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Church pastor’s wife sentenced for providing illegal immigration advice

The wife of a church pastor who charged hundreds of dollars from visa applicants for all the applications she lodged on their behalf, has been sentenced in the Auckland District Court for providing immigration advice illegally.

MBIE’s Immigration Advisers Authority charged Sesilia Sua under the Immigration Advisers Licensing Act 2007 of providing advice without a licence while knowing she was required to and under the Crimes Act 1961 for using forged documents.

Mrs Sua appeared in the Auckland District Court on Monday 27 June 2022 and was convicted and sentenced to 12-months supervision, 200 hours of community work and was ordered to repay one of her victims $8000 by 4 July 2022.

The Immigration Advisers Authority had first warned Mrs Sua against providing immigration advice without holding a licence in September 2017. Mrs Sua, who is known in her local community, disregarded this, and continued to provide immigration advice.

Registrar of Immigration Advisers Duncan Connor says the people affected had mostly met Mrs Sua through church events, where her husband is a pastor or, had been referred to her by friends or family in the community.

In one example, a person who had connected with Mrs Sua through the church network had sought her advice since 2015. Several visa applications lodged by Mrs Sua on their behalf were rejected over the years which saw the person end up residing in New Zealand unlawfully.

Ms Sua, who is from Samoa and holds a New Zealand Permanent Resident Visa, had at times identified herself as a family member in the visa applications she lodged on behalf of her victims and at times, forged documents to support the visa applications.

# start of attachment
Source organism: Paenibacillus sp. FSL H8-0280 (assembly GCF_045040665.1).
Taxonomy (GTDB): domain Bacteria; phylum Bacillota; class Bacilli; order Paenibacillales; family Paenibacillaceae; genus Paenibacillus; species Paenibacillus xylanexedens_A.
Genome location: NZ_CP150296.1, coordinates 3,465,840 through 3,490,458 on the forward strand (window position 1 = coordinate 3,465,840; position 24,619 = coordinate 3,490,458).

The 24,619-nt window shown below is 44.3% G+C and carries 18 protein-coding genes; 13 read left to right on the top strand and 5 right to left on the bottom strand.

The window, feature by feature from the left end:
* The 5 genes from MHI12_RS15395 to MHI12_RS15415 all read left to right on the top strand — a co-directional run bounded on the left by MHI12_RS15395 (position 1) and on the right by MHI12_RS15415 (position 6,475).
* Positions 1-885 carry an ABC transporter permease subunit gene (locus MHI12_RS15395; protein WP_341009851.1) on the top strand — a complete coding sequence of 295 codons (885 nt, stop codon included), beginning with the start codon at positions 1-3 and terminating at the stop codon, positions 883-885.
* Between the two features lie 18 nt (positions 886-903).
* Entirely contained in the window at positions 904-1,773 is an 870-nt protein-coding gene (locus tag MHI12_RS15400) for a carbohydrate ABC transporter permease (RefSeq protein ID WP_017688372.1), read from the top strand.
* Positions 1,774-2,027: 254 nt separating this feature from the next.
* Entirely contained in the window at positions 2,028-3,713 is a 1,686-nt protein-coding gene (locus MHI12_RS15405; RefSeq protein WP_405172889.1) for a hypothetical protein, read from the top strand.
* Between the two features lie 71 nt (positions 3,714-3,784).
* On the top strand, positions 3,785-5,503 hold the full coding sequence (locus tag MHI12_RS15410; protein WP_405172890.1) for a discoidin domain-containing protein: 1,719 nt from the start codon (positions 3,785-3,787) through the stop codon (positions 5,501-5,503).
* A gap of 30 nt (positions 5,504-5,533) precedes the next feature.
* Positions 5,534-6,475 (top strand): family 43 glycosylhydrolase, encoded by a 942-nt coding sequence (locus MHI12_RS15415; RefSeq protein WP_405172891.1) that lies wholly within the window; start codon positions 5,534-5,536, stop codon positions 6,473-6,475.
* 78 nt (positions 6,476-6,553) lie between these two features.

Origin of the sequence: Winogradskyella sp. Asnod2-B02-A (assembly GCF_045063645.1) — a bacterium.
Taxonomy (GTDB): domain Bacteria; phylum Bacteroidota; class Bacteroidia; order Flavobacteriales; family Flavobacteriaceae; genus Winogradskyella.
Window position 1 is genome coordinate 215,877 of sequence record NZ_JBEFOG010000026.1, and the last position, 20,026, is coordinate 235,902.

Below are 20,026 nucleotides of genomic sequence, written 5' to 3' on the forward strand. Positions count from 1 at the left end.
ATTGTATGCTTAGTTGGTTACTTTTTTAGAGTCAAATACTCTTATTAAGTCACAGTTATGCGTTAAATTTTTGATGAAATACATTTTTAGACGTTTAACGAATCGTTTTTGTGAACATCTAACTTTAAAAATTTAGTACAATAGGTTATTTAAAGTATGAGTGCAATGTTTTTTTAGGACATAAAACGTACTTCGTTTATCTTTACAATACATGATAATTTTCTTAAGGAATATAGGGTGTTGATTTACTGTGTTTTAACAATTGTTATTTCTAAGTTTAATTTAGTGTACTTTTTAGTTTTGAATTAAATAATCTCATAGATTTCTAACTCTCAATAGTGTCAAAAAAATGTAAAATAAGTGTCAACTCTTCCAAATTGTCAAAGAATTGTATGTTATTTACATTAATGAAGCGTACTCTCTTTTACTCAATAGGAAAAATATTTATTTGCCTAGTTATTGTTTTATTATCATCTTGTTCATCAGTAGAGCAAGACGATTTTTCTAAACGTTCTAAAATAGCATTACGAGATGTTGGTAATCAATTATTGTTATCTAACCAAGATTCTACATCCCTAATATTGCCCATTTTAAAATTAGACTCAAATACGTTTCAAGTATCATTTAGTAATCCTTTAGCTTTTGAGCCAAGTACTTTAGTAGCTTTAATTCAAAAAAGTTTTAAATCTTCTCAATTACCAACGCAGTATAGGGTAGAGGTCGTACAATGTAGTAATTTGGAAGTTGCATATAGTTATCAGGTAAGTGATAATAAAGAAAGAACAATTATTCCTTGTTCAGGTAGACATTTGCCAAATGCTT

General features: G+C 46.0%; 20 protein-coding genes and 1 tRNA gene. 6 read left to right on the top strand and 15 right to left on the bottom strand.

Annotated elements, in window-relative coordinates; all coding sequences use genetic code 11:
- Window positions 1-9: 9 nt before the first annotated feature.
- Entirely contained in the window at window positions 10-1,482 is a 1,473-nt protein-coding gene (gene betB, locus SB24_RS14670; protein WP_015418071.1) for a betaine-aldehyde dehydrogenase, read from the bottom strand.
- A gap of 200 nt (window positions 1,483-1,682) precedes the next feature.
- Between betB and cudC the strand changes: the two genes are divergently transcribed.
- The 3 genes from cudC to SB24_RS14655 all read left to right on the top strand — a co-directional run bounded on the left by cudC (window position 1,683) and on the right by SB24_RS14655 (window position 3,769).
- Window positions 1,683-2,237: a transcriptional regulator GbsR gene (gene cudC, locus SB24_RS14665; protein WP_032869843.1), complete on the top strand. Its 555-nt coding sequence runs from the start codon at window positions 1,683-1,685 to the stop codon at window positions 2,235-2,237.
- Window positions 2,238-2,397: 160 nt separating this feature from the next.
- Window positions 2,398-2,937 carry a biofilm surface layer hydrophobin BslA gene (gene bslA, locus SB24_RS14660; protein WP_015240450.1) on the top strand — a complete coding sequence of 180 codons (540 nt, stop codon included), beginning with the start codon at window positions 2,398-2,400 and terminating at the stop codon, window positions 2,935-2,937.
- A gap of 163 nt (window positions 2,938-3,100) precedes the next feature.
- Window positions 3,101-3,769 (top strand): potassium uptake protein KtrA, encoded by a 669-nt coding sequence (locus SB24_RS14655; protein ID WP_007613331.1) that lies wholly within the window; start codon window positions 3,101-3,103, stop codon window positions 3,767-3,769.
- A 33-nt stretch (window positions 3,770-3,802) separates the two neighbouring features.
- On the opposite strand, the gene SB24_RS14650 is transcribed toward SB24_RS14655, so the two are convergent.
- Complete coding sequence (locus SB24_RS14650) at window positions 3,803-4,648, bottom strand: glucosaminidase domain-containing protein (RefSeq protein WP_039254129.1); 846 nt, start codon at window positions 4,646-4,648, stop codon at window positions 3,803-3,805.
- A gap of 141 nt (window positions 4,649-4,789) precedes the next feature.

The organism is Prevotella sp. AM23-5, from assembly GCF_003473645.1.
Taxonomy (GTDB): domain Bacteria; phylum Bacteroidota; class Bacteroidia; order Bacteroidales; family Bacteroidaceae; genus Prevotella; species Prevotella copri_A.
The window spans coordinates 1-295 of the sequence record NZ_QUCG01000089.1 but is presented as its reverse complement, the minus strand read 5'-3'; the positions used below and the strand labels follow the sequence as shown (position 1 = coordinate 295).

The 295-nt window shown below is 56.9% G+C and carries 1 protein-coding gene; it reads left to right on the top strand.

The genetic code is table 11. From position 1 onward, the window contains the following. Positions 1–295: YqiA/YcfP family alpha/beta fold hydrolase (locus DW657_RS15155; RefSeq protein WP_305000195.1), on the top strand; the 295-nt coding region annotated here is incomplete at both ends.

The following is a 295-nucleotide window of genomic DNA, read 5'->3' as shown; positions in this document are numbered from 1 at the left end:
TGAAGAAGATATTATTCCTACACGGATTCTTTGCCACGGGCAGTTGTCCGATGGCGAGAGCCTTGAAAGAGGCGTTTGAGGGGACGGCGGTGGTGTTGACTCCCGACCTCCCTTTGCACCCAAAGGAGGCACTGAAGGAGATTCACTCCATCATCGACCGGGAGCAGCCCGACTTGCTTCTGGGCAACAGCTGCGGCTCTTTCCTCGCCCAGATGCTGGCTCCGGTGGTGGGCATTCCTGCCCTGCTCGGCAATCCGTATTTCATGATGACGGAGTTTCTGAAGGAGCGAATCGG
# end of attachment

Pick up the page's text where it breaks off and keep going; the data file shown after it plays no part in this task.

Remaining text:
“Providing immigration advice is a licensed and recognised profession in New Zealand. If people need help with immigrations matters, they should only use a licensed adviser or, a person exempt from holding a licence,” Mr Connor said.

“It is concerning that this person used her standing in the community to dishonestly provide advice and support that caused significant harm to migrants that saw them out of pocket, without a visa and unable to move to New Zealand,” he said.

The Immigration Advisers Authority’s online register of licenced advisers is available to the public who want to search for a licenced immigration adviser.

The Immigration Advisers Authority, set up to promote and protect the interests of people receiving New Zealand immigration advice, investigates complaints made by the public about immigration advice provided without a licence and individuals found breaching the law can face up to seven years in prison and a fine of up to $100,000.

Notes to editor

The Immigration Advisers Authority was set up to promote and protect the interests of people receiving New Zealand immigration advice.

We do this by:

  • issuing licences to people who are fit and competent to give immigration advice
  • maintaining competency standards and a code of conduct for immigration advisers
  • investigating people giving immigration advice without a licence or exemption
  • receiving complaints from people who have received poor immigration advice.

Under the Immigration Advisers Licensing Act 2007(external link) anyone giving immigration advice must have a licence unless they are exempt. Exempt people include lawyers with a current New Zealand practising certificate and Citizens Advice Bureaux staff among others.

The Authority is independent of Immigration New Zealand and cannot give immigration advice or influence a visa application